This place isn’t cheap though, and the little items do eventually add up. I would pass on the aburi sushi next time, but the cha soba ($7.80) and kamameshi are very good value, and I definitely want to try a couple more kamameshi varieties.
We’ve never tried this place because, despite the giant pictures of menu items vinyl-stickered on the wall, it looks poncy and expensive.
While that’s true to a certain extent, you do get good-sized portions for the price you pay (except for the sushi of course). Plus, they let me in even though I was dressed even more shabbily than normal. And the service was very good.
Anyway, this place makes for a nice change but I wouldn’t recommend it for a regular meal. It’s good, but from what I sampled, there are no “must-try” items that warrant a revisit anytime soon.
And I still haven’t found a good cha soba joint in Singapore. Closest is the Soba So Good place (aka Shimbashi Soba) at Paragon.
Sun with Moon Japanese Dining
#03-15 Wheelock Place
501 Orchard Road
Lunch: 11.30am - 2.30 pm
Cafe: 2.30pm - 6.30pm
6.30pm - 11 pm (Thurs, Sun, Public Holiday)
6.30pm - 12am (Fri, Sat, Eve of PH)
Monday, January 07, 2008
We used to come here quite frequently a year or so ago, since it was just a couple of minutes’ walk away from the track where we used to go running. We eventually wised up when we realized that prata after a run is more than counterproductive.
When it first opened as Prata Cafe, it was a welcome addition to the area since the only other good prata joints nearby are at Cheong Chin Nam road. It was definitely well received by those who were too lazy to drive to Jalan Kayu or Thomson, but still wanted to satisfy late night prata cravings.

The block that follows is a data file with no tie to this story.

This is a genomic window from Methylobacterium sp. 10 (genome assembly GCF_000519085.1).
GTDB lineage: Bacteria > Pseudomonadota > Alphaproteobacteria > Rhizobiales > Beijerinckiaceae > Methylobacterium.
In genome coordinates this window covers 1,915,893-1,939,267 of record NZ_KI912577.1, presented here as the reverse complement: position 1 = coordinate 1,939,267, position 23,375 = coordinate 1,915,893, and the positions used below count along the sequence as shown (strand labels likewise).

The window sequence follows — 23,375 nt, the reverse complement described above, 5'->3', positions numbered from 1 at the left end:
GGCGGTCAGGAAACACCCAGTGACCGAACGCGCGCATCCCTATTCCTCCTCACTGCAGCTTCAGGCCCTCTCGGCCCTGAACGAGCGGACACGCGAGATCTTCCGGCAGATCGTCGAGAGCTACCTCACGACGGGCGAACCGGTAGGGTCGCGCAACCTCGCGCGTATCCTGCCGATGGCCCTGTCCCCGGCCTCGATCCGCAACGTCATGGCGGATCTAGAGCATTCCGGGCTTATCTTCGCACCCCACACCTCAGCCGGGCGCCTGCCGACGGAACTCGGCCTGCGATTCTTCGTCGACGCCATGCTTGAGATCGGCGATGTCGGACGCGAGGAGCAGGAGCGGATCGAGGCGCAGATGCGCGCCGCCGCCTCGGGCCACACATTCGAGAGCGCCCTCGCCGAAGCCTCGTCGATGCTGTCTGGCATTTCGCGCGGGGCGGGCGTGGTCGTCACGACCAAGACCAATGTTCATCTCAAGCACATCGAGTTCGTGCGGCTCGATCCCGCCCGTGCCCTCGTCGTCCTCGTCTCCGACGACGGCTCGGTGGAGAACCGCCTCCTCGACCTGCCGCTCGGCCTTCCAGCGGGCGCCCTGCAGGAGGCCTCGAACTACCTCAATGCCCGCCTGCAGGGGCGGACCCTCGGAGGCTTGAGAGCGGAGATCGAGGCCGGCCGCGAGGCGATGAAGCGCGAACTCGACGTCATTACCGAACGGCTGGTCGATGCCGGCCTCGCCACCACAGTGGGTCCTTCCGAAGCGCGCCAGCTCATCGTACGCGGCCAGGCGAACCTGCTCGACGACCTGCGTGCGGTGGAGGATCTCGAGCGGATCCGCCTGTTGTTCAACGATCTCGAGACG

Standard was very high when it first opened. Pratas were good and not too oily, and they did a mean Maggi mee goreng – the proper kind where they use the Maggi curry seasoning, rather than simply frying the typical red tomato-based Indian mee goreng using instant noodles. Outside KL (back in pre-A days when I used to go to Malaysia…), this place had the most authentic Maggi mee goreng I’ve had in a long time.
Then they closed for a couple of weeks, re-opened as Mr Prata (which is a chain run by the same owner), and all the waiters from the previous Prata Cafe were gone. We went a few times, but standard started to drop, and after a particularly insipid and tasteless Maggi mee goreng, we stopped going.
For some reason though, A had a prata craving on Monday night, so we decided to give it another chance. We ordered a Maggi mee goreng, a garlic prata and a mutton murtabak.
I’m very pleased to announce that the Maggi mee goreng is back to its original glory. It was very evenly and thoroughly fried, and the curry flavour was apparent in every mouthful. It was our first time trying the garlic prata, and man… word of warning – this is NOT a first date prata. Imagine the potent garlic puree that’s thinly spread onto popiahs; now imagine that same puree spread in a thick layer over the entire inside of the prata. It was hard-core even for garlic lovers like us.
The murtabak was HUGE, and at $6 I think it’s quite good value. They certainly didn't skimp on the meat – it was chockfull of minced meat, onions and egg. Delicious, but way too huge for one person. Come to think of it, A and I were struggling with it as it is.